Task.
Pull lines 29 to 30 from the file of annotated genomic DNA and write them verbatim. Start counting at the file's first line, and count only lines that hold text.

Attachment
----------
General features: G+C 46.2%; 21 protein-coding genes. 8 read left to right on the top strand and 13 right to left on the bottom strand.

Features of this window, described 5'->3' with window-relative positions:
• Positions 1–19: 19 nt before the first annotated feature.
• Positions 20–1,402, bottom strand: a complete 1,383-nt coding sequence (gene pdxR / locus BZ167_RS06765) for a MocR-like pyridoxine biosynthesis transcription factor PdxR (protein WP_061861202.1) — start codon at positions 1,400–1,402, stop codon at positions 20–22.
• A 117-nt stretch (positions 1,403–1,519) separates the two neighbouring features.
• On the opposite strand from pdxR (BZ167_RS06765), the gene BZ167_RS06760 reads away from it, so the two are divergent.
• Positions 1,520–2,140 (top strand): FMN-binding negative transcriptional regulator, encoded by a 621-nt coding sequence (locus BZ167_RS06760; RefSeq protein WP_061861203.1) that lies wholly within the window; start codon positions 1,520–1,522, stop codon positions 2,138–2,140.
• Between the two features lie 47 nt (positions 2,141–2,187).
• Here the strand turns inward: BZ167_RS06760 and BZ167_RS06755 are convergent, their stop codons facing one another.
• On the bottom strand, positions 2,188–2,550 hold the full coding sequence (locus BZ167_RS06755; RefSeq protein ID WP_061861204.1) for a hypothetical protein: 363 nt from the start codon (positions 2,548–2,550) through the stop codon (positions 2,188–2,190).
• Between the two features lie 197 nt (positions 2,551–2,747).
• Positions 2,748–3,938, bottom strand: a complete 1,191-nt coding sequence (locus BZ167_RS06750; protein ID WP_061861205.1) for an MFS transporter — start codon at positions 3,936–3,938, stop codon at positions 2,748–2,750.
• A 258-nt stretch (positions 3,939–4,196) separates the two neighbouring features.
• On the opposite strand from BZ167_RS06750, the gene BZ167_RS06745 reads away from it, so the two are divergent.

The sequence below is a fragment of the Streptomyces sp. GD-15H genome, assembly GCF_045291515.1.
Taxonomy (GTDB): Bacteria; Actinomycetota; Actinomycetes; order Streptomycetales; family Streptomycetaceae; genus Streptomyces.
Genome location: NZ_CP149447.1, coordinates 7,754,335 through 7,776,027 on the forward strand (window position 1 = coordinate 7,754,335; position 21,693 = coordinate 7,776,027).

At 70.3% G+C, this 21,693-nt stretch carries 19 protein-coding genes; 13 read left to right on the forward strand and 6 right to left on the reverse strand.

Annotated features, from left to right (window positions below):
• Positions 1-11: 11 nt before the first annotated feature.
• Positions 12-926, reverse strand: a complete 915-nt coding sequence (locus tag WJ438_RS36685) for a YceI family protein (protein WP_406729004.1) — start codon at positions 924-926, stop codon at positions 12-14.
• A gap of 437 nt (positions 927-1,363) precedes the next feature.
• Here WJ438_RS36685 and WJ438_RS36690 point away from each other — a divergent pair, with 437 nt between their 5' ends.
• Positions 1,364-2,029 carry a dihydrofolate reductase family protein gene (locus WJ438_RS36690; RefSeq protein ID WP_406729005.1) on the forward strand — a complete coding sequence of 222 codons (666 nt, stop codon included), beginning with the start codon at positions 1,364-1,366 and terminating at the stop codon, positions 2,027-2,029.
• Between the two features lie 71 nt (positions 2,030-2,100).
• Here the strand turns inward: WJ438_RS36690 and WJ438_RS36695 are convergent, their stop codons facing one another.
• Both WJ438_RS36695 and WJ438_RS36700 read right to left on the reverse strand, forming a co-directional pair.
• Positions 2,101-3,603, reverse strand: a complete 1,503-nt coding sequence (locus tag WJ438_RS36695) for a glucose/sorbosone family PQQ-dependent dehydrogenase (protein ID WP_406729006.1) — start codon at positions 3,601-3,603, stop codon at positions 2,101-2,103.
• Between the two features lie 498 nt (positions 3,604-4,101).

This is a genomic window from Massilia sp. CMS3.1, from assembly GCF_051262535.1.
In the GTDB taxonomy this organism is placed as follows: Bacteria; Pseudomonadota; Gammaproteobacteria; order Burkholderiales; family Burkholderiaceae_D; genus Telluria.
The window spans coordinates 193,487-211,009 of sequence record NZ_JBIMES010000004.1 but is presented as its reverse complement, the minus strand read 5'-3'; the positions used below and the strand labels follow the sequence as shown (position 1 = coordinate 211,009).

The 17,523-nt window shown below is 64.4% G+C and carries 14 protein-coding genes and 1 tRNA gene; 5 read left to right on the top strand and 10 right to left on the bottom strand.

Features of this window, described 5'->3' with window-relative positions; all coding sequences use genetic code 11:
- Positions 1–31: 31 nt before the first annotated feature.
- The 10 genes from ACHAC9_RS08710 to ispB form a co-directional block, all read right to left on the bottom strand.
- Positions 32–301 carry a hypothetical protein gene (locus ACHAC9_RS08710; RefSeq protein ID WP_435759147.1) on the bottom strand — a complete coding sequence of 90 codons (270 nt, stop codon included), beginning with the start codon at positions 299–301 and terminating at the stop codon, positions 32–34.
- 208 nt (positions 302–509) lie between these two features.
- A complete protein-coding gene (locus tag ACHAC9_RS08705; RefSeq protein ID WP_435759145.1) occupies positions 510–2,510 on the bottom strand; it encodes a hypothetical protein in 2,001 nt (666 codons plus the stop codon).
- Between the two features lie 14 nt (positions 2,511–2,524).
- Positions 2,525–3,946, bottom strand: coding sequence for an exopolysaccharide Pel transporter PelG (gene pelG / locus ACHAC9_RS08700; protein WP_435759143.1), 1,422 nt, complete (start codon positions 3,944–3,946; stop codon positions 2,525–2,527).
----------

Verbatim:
• Between the two features lie 498 nt (positions 3,604-4,101).

This is a genomic window from Massilia sp. CMS3.1, from assembly GCF_051262535.1.